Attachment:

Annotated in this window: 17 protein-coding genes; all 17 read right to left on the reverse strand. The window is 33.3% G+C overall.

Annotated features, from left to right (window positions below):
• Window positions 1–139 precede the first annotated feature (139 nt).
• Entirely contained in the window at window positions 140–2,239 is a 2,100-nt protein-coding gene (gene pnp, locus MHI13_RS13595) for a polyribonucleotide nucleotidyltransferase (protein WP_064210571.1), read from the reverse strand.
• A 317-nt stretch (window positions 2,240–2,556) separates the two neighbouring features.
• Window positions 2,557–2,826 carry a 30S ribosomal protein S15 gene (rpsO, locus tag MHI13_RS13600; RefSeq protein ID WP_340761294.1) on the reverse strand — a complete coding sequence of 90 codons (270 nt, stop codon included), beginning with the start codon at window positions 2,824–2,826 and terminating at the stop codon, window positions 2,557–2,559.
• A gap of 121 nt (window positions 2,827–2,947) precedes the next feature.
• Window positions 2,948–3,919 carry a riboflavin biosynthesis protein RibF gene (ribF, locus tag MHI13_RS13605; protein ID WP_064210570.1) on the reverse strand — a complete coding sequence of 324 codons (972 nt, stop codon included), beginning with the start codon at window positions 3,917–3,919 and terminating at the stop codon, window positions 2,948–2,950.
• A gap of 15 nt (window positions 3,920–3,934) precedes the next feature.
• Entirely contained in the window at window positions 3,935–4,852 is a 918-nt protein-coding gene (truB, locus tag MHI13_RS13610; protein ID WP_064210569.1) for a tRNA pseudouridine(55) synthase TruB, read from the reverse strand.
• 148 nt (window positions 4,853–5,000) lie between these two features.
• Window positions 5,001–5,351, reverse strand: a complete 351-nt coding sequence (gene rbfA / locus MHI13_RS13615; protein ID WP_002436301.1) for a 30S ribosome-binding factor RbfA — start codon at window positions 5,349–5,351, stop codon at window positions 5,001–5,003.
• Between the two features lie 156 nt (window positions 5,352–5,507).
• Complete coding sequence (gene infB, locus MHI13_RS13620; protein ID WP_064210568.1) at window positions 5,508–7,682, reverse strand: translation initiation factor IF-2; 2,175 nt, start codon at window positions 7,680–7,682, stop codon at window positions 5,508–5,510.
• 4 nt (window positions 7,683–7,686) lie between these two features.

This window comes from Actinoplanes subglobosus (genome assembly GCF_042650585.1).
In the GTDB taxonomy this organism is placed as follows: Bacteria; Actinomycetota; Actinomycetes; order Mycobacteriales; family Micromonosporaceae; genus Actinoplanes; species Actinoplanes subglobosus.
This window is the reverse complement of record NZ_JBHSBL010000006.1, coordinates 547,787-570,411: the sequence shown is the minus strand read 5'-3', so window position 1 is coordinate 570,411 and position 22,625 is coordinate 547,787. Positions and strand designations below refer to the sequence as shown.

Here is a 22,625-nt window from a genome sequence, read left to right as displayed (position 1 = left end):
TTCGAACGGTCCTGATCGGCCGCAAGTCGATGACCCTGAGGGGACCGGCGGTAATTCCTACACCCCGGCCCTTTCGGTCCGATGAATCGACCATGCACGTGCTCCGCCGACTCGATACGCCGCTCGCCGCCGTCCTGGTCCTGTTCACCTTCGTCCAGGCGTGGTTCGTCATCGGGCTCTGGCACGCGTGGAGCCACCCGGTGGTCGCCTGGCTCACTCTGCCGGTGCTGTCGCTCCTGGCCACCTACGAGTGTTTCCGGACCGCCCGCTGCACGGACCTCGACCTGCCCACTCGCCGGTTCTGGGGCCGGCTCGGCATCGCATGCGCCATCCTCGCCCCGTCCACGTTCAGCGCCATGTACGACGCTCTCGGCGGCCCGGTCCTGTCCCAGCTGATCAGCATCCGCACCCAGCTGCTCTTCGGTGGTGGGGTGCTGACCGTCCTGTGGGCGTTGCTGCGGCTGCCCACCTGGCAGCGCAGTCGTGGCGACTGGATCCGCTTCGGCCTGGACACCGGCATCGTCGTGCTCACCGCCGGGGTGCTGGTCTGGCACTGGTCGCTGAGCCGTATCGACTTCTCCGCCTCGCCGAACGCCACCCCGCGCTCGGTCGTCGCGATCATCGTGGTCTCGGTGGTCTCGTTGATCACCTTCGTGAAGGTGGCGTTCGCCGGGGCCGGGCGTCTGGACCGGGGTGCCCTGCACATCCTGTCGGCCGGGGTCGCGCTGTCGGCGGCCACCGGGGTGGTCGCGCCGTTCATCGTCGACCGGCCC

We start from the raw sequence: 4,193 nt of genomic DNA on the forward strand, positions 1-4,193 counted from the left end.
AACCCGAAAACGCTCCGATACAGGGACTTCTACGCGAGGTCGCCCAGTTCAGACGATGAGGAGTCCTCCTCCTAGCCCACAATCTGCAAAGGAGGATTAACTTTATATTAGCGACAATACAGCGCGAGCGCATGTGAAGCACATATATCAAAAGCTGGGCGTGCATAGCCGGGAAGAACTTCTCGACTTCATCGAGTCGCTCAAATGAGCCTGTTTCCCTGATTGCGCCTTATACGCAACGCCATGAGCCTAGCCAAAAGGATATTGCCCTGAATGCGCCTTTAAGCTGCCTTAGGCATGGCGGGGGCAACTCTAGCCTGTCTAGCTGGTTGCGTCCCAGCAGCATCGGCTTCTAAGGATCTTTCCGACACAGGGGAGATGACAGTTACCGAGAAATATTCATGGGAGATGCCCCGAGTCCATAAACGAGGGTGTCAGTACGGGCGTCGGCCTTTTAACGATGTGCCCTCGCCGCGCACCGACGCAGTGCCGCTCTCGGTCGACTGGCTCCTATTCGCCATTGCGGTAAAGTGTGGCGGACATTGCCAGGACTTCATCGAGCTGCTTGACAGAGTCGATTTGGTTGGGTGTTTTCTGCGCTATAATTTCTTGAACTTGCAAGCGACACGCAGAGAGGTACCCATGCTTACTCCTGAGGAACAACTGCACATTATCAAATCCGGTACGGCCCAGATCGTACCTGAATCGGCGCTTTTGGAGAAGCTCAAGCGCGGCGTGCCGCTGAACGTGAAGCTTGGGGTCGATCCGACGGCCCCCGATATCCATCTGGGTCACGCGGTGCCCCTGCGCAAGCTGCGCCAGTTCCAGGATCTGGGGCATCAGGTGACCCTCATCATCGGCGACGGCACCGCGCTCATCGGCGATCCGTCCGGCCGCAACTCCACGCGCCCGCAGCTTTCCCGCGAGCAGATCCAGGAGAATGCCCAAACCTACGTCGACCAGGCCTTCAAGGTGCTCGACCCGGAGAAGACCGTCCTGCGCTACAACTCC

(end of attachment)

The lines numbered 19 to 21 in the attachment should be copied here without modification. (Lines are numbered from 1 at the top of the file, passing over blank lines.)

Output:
Here is a 22,625-nt window from a genome sequence, read left to right as displayed (position 1 = left end):
TTCGAACGGTCCTGATCGGCCGCAAGTCGATGACCCTGAGGGGACCGGCGGTAATTCCTACACCCCGGCCCTTTCGGTCCGATGAATCGACCATGCACGTGCTCCGCCGACTCGATACGCCGCTCGCCGCCGTCCTGGTCCTGTTCACCTTCGTCCAGGCGTGGTTCGTCATCGGGCTCTGGCACGCGTGGAGCCACCCGGTGGTCGCCTGGCTCACTCTGCCGGTGCTGTCGCTCCTGGCCACCTACGAGTGTTTCCGGACCGCCCGCTGCACGGACCTCGACCTGCCCACTCGCCGGTTCTGGGGCCGGCTCGGCATCGCATGCGCCATCCTCGCCCCGTCCACGTTCAGCGCCATGTACGACGCTCTCGGCGGCCCGGTCCTGTCCCAGCTGATCAGCATCCGCACCCAGCTGCTCTTCGGTGGTGGGGTGCTGACCGTCCTGTGGGCGTTGCTGCGGCTGCCCACCTGGCAGCGCAGTCGTGGCGACTGGATCCGCTTCGGCCTGGACACCGGCATCGTCGTGCTCACCGCCGGGGTGCTGGTCTGGCACTGGTCGCTGAGCCGTATCGACTTCTCCGCCTCGCCGAACGCCACCCCGCGCTCGGTCGTCGCGATCATCGTGGTCTCGGTGGTCTCGTTGATCACCTTCGTGAAGGTGGCGTTCGCCGGGGCCGGGCGTCTGGACCGGGGTGCCCTGCACATCCTGTCGGCCGGGGTCGCGCTGTCGGCGGCCACCGGGGTGGTCGCGCCGTTCATCGTCGACCGGCCC

We start from the raw sequence: 4,193 nt of genomic DNA on the forward strand, positions 1-4,193 counted from the left end.